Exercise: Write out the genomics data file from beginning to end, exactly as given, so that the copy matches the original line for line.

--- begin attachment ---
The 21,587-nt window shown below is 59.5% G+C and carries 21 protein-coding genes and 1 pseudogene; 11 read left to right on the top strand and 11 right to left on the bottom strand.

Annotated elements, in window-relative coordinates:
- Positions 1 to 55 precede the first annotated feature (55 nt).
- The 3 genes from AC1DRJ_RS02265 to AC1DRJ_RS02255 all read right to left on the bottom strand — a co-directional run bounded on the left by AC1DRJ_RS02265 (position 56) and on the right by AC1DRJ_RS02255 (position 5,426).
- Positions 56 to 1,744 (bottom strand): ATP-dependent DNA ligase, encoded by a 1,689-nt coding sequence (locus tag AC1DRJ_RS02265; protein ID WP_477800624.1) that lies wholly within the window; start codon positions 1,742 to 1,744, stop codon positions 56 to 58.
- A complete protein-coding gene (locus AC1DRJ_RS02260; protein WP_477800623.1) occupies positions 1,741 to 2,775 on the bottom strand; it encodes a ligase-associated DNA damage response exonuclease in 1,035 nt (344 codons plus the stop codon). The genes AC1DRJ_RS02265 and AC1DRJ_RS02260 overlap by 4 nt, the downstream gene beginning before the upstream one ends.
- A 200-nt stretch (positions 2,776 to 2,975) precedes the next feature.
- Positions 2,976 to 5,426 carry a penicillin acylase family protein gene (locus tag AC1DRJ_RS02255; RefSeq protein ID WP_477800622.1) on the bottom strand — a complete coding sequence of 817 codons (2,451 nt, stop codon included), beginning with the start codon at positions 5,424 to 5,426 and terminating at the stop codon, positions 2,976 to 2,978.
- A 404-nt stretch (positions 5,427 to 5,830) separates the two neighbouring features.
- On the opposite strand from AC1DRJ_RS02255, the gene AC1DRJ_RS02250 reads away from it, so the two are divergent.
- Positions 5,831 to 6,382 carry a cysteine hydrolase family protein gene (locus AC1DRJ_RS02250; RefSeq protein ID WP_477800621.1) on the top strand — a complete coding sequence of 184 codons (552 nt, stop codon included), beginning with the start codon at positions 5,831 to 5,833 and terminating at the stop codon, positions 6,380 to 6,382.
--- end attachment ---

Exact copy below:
The 21,587-nt window shown below is 59.5% G+C and carries 21 protein-coding genes and 1 pseudogene; 11 read left to right on the top strand and 11 right to left on the bottom strand.

Annotated elements, in window-relative coordinates:
- Positions 1 to 55 precede the first annotated feature (55 nt).
- The 3 genes from AC1DRJ_RS02265 to AC1DRJ_RS02255 all read right to left on the bottom strand — a co-directional run bounded on the left by AC1DRJ_RS02265 (position 56) and on the right by AC1DRJ_RS02255 (position 5,426).
- Positions 56 to 1,744 (bottom strand): ATP-dependent DNA ligase, encoded by a 1,689-nt coding sequence (locus tag AC1DRJ_RS02265; protein ID WP_477800624.1) that lies wholly within the window; start codon positions 1,742 to 1,744, stop codon positions 56 to 58.
- A complete protein-coding gene (locus AC1DRJ_RS02260; protein WP_477800623.1) occupies positions 1,741 to 2,775 on the bottom strand; it encodes a ligase-associated DNA damage response exonuclease in 1,035 nt (344 codons plus the stop codon). The genes AC1DRJ_RS02265 and AC1DRJ_RS02260 overlap by 4 nt, the downstream gene beginning before the upstream one ends.
- A 200-nt stretch (positions 2,776 to 2,975) precedes the next feature.
- Positions 2,976 to 5,426 carry a penicillin acylase family protein gene (locus tag AC1DRJ_RS02255; RefSeq protein ID WP_477800622.1) on the bottom strand — a complete coding sequence of 817 codons (2,451 nt, stop codon included), beginning with the start codon at positions 5,424 to 5,426 and terminating at the stop codon, positions 2,976 to 2,978.
- A 404-nt stretch (positions 5,427 to 5,830) separates the two neighbouring features.
- On the opposite strand from AC1DRJ_RS02255, the gene AC1DRJ_RS02250 reads away from it, so the two are divergent.
- Positions 5,831 to 6,382 carry a cysteine hydrolase family protein gene (locus AC1DRJ_RS02250; RefSeq protein ID WP_477800621.1) on the top strand — a complete coding sequence of 184 codons (552 nt, stop codon included), beginning with the start codon at positions 5,831 to 5,833 and terminating at the stop codon, positions 6,380 to 6,382.